Roman Swords from 1900 Years Ago Unearthed in Dead Sea Cave


Perched high above the Dead Sea, a concealed cave has unveiled a cache of impeccably preserved Roman swords, astonishingly discovered by Israeli researchers. Dating back 1,900 years, three of these formidable iron weapons, ranging from 60-65cm (24-26in) in length, were found snugly enclosed in their original wooden scabbards.

These well-preserved artifacts were accidentally discovered in an almost inaccessible crevice, where a team was cataloging an ancient inscription on a stalactite. There’s a theory amongst archaeologists that Judean rebels had hidden the swords after confiscating them from the Roman army.

Follow us on Google News! ✔️

Describing the find as both “dramatic and exciting” and a tangible link to a distinct moment in time, Eli Escusido, director of the Israel Antiquities Authority (IAA), added the dry desert climate of the Dead Sea region has allowed the survival of artifacts that would otherwise perish in other parts of Israel. In Escusido’s words, it’s as if these swords in their scabbards, along with fragments of scrolls, coins from the Jewish Revolt, and leather sandals, had been hidden just yesterday.

Decades earlier, a stalactite bearing an incomplete ink inscription in ancient Hebrew script was discovered in a petite cave stationed high on a cliff abutting the Dead Sea, north of the En Gedi oasis in eastern Israel. In the hopes of deciphering unseen parts of the inscription with multispectral photography, a team of experts revisited the cave.

While exploring the cave’s upper levels, Dr. Asaf Gayer uncovered a well-preserved Roman pilum, or javelin, and bits of worked wood that were revealed to be parts of the scabbards. This prompted a follow-up survey of the cave, unveiling the hidden swords.

The three completely encased swords were recognized as Roman spatha, or long swords, while the shorter, fourth sword was a ring-pommel style. The swords boasted finely crafted handles composed of either wood or metal and were found alongside associated remnants such as leather strips, and fragments of wood and metal.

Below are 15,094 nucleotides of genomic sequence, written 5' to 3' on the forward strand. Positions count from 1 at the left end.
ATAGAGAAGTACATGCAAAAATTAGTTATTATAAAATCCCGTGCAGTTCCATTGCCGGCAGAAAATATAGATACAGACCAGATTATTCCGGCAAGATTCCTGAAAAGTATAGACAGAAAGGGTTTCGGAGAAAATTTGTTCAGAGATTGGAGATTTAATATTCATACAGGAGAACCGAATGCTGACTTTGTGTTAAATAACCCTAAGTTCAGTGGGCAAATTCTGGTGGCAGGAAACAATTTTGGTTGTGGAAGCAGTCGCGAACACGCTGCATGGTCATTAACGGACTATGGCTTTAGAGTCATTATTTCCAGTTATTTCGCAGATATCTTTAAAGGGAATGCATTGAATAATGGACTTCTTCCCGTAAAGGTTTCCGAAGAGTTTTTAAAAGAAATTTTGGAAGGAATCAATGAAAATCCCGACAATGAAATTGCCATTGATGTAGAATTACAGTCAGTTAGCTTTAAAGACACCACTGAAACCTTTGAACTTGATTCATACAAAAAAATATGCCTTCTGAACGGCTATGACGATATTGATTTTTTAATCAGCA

Oriya Amichay, an archaeologist, likened the find to a pile of books, but on closer inspection, was astonished to find something far more precious – swords. He remarked that these physical artifacts are like looking history right in the face.

Archaeologists surmise that the stashed swords and pilum inside the cave indicate these weapons were presumably taken as spoils of war from Roman soldiers by Judean rebels and were then hidden away strategically for future use, possibly during the second major Jewish revolt against the Roman Empire in Judea, known as the Bar Kochba Revolt (132AD-135AD).

Dr. Eitan Klein, a director of the Judean Desert Survey Project is eager to dig deeper into the find, seeking answers to who owned the swords and who manufactured them, stating that, “We are just beginning the research on the cave and the weapon cache discovered in it.” This remarkable discovery exemplifies how history is not just read and written, but unexpectedly unearthed.